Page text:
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1950. Rural Alabama. Cotton harvest. It's a make-or-break weekend for the Honeydripper Lounge and its owner, piano player Tyrone "Pine Top" Purvis. Deep in debt to the liquor man, the chicken man, and the landlord, Tyrone is desperate to lure the young cotton pickers and local Army base recruits into his juke joint, away from Touissant's, the rival joint across the way. His plan to hire a guitar legend go awry and Tyrone is forced to take drastic action in a final scheme to save the club. Written by
The movie was enjoyable. Only complaint would be that it moved slowly, and with a two-hour length ... made it seem quite long. Reasonable plot, well composed, well acted & directed. The supporting actress for the character of China Doll had some very good moments. Tighter editing and better pacing would have made it much much better. It is not the best film in the world, but of good quality and very much worth watching - it will probably fall under the radar for Hollywood and the general populace.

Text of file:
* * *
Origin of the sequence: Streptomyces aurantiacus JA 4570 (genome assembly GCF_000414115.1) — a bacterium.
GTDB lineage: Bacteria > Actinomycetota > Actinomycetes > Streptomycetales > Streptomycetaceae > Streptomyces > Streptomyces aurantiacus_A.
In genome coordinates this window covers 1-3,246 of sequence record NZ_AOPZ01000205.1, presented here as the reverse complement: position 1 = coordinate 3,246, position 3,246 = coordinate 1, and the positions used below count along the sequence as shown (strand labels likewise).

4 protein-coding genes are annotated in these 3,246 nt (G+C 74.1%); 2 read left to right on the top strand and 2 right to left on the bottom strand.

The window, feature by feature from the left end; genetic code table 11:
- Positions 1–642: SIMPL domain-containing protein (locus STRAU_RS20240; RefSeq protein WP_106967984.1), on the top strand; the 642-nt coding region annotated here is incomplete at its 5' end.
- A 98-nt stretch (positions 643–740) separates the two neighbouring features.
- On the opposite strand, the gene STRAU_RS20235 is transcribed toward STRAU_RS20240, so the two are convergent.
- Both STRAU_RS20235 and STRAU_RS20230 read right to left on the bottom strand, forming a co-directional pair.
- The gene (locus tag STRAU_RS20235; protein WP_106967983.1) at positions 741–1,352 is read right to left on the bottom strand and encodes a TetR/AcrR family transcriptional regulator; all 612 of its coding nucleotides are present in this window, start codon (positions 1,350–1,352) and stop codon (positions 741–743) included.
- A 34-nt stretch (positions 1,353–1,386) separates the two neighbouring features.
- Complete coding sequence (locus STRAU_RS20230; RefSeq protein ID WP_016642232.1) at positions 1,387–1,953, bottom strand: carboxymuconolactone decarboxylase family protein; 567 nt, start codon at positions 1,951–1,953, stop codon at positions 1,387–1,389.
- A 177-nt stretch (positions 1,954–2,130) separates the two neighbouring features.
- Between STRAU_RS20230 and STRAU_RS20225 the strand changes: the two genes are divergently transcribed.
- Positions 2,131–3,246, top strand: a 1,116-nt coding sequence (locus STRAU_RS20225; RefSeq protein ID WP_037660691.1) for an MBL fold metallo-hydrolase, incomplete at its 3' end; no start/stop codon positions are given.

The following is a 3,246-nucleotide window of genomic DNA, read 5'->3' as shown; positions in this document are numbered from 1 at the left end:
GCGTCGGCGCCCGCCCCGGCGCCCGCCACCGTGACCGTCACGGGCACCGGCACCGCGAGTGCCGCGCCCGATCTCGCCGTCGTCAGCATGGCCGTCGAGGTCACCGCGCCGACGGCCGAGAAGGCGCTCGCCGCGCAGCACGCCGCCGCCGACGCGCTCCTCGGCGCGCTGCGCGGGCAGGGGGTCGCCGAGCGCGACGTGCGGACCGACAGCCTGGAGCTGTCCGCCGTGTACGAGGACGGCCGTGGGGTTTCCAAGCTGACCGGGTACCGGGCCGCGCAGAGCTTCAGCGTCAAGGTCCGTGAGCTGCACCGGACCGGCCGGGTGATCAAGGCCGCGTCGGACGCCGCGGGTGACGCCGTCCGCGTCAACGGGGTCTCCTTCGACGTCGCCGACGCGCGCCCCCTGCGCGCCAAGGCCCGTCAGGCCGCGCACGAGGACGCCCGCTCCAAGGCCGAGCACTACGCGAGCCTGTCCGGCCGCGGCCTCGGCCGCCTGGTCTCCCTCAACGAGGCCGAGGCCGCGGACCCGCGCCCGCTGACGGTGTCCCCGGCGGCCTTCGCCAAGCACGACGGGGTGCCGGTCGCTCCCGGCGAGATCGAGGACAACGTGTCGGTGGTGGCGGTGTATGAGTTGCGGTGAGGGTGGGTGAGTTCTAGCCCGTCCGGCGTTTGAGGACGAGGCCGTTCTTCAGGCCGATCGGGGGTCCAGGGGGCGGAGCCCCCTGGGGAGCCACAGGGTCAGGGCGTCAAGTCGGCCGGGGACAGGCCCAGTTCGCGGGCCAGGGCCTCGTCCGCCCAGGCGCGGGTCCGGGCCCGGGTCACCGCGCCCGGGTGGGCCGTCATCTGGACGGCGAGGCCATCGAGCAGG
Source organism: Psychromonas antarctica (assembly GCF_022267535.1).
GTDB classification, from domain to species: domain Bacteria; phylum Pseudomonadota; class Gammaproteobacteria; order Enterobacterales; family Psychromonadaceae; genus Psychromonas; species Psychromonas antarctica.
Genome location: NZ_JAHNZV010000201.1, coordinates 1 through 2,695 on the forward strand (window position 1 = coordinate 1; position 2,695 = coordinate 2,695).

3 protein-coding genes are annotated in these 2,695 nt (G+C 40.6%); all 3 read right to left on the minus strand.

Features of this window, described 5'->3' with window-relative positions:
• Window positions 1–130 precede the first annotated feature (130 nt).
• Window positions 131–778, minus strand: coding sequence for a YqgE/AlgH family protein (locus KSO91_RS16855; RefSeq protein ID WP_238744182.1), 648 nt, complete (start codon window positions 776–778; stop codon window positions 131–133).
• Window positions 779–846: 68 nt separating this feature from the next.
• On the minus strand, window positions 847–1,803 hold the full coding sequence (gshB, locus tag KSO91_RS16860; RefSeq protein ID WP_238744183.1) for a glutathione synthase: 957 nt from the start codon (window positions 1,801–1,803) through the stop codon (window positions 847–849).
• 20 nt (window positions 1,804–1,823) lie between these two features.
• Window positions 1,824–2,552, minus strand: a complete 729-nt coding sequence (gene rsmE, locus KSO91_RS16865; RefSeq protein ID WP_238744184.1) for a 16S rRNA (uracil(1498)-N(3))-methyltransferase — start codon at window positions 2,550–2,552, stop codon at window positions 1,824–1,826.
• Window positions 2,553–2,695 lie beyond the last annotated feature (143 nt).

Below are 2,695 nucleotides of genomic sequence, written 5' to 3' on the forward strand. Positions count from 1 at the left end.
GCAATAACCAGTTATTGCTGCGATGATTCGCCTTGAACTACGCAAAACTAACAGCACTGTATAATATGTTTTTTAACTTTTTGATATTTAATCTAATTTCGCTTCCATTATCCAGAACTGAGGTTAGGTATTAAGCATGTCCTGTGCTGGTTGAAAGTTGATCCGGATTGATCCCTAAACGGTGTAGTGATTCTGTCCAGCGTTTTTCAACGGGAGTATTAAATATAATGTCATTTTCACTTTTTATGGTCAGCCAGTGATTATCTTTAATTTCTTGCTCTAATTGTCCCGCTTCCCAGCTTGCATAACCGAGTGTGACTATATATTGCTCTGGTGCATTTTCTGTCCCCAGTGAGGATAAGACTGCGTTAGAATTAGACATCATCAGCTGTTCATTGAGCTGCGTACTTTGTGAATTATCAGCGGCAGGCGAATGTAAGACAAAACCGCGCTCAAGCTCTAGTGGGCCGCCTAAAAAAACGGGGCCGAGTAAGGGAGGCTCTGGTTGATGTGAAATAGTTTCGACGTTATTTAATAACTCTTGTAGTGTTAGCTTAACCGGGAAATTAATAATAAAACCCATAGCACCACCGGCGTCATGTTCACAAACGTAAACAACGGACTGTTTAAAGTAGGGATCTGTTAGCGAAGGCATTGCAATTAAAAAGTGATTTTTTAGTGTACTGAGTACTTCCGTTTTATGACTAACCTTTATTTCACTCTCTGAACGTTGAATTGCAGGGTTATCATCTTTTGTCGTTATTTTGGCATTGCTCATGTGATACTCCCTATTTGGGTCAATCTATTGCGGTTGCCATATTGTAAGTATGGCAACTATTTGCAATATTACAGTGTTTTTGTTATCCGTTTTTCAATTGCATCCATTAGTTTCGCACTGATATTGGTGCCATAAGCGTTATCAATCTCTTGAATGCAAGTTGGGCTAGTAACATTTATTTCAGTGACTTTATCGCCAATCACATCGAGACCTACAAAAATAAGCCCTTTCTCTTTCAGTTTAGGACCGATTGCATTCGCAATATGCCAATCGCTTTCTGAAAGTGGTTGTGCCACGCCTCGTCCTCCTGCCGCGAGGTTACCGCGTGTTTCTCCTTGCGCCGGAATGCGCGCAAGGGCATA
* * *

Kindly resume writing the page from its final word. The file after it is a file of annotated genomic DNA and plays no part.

The really outstanding thing was the music. While not a musical, it does stop whole-heartedly to focus on the performers and the music. Think "Black Snake Moan" but without repeated cuts/editing. Those who love blues, six-count blues and early rock-and-roll will likely enjoy the film. I intend to get the soundtrack. It apparently includes Ruth Brown's final recording, as well as work by Dr. Mable John & Keb' Mo. Newcomer Gary Clark Jr., a Texan actor and musician shows good potential. Although this performance at Chicago and New Your music festivals last year (with the "Honeydripper All-Stars" promoting the film) have larger dynamic and vitality to them. His performance of the song China Doll, which John Salyes apparently wrote/co-wrote, is on the other hand quite entertaining.
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